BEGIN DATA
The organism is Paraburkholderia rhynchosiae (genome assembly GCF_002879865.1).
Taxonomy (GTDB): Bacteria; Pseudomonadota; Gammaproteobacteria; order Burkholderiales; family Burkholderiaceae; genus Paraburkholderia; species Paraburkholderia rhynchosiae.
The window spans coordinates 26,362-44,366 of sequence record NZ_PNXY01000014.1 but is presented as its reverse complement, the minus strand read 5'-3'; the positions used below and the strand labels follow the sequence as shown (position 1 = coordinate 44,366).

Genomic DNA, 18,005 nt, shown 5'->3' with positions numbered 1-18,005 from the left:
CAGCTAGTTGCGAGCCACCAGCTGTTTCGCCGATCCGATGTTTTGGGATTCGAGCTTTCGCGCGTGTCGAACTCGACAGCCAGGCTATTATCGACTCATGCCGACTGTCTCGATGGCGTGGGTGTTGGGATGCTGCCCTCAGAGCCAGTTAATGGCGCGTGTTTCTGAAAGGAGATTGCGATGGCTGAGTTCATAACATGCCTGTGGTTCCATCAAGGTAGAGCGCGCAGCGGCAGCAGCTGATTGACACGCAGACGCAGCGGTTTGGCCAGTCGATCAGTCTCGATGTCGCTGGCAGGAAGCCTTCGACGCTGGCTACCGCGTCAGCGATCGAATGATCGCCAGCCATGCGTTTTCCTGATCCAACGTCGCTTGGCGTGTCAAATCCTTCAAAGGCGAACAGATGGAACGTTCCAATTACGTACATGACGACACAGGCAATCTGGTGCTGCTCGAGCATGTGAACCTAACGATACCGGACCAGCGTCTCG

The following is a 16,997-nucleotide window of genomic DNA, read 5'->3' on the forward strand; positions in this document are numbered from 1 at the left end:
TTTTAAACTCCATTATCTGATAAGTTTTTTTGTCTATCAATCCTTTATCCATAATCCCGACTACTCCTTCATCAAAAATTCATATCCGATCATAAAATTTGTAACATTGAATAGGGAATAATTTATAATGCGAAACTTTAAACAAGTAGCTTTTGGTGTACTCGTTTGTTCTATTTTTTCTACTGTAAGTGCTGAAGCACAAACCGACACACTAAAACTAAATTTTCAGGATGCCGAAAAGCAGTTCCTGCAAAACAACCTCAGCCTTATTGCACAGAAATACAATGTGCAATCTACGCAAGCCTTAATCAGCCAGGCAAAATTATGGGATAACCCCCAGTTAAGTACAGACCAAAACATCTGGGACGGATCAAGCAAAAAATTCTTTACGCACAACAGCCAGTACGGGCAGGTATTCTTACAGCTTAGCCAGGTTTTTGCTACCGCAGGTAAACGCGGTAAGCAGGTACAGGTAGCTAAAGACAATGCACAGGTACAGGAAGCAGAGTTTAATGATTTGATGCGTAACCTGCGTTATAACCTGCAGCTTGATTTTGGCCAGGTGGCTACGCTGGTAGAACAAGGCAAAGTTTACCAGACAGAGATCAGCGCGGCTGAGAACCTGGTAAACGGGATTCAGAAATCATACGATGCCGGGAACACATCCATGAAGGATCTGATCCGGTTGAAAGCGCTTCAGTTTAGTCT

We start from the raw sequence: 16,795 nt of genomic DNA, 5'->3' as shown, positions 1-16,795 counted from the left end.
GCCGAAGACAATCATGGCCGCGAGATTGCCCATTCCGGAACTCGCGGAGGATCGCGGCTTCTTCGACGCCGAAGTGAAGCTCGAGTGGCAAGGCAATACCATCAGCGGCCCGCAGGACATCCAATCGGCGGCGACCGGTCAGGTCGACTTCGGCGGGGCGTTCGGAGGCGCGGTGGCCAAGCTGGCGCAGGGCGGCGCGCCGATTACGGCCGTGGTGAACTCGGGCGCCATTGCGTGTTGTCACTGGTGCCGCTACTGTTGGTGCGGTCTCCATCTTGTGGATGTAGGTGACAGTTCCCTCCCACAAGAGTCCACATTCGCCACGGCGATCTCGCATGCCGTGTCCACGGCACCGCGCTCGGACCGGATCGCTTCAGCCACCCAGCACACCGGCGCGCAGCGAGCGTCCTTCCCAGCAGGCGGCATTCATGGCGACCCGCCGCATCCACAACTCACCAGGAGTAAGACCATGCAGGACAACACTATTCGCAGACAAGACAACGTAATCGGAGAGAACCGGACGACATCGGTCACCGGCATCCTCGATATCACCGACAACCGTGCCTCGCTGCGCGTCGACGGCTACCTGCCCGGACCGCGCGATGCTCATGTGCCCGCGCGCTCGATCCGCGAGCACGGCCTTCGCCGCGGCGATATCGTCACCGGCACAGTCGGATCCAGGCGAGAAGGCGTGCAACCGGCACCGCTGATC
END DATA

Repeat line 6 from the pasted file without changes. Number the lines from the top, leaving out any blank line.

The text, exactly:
The following is a 16,997-nucleotide window of genomic DNA, read 5'->3' on the forward strand; positions in this document are numbered from 1 at the left end: